"I think a lot of the qualities are the same," said New England linebacker Mike Vrabel. "If you're a running back in this league and you can run routes like a receiver, you make it difficult on a defense. There's always an emphasis for us to identify and neutralize the best players on an offense. We always try to play physical." . . .

Patriots Coach Bill Belichick's behind-the-scenes personality -- the one that he uses to motivate his players -- is far livelier than the one he projects publicly, according to New England offensive coordinator Charlie Weis.

"You don't know Bill," Weis said. "He'll never let you see. He's never going to be a rah-rah, 'Win one for the Gipper' type. He's got a cerebral approach. But there are some off-color comments in there. Let's leave it at that." . . .

The Patriots have a package of about 15 offensive plays suited to the skills of their strong-armed but unpolished backup quarterback, Rohan Davey, that they work on in practice and would use if starter Tom Brady were to get hurt during a game and they'd have to put Davey in. They call the package their "Six Pack" because Davey wears No. 6 on his jersey. . . .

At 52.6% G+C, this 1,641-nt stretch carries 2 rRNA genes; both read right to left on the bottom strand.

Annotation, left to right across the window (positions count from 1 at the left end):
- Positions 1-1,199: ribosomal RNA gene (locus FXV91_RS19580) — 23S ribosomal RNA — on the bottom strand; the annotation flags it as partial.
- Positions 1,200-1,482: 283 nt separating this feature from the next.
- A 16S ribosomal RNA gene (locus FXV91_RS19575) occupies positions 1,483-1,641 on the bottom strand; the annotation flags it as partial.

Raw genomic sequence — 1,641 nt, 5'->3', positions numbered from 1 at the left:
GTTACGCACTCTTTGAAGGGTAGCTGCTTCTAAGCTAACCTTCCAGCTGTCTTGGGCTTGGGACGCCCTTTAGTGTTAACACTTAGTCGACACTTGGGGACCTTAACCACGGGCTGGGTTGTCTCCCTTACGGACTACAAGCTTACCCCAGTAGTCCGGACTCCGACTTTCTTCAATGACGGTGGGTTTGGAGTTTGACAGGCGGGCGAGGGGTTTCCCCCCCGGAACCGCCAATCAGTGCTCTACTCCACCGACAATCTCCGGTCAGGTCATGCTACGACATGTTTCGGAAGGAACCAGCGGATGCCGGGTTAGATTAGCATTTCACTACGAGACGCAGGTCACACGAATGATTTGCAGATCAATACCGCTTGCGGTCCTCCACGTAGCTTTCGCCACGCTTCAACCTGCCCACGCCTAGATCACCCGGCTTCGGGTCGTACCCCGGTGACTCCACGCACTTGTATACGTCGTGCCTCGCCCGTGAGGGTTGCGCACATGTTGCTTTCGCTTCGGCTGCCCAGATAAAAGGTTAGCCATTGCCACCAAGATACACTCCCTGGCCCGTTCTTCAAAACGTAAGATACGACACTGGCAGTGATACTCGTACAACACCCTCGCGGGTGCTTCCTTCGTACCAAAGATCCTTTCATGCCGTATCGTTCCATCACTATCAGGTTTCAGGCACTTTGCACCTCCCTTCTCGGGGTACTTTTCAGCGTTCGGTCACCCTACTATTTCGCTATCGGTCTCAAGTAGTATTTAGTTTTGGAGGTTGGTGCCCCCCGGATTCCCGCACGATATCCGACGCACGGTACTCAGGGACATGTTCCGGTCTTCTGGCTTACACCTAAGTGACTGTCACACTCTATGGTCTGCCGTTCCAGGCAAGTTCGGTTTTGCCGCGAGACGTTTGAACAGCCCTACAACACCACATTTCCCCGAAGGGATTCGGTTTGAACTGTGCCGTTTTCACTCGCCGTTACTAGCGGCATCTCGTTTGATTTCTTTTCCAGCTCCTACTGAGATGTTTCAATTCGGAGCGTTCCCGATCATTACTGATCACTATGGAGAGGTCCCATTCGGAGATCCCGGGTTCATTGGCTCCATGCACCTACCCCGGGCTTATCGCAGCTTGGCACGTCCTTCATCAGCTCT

The Eagles withheld wide receiver Terrell Owens from their walk-through Saturday, apparently so he could keep his injured ankle elevated and rested. He has said he plans to play Sunday, seven weeks after suffering a severe ankle sprain that required surgery. . . .

The National Oceanic and Atmospheric Administration forecast for Jacksonville calls for a breezy day with a high of 67 degrees and a low of 50, with no precipitation. The game time temperature is expected to be around 57.

Sir, Super Bowl, Sir!

Fifty Marines got a special thanks for their service from the Cleveland Browns -- a free trip to the Super Bowl. The Browns donated 50 tickets to Marines who have served or will serve in Iraq or Afghanistan.

Some of the tickets that cost $500 and $600 each were handed to Marines on Friday at Camp Lejeune, N.C., the East Coast's largest Marine Corps base. Tickets also were given out at Parris Island, S.C., Reserve Command in New Orleans, and Central Command in Tampa.

"I want you to think about what you've done and about your comrades. [But] I want you to go and have a good time, have fun," Lt. Gen. James F. Amos, commander of the 2nd Marine Expeditionary Force, said as the group boarded a bus for Jacksonville, Fla.

News services contributed to this report.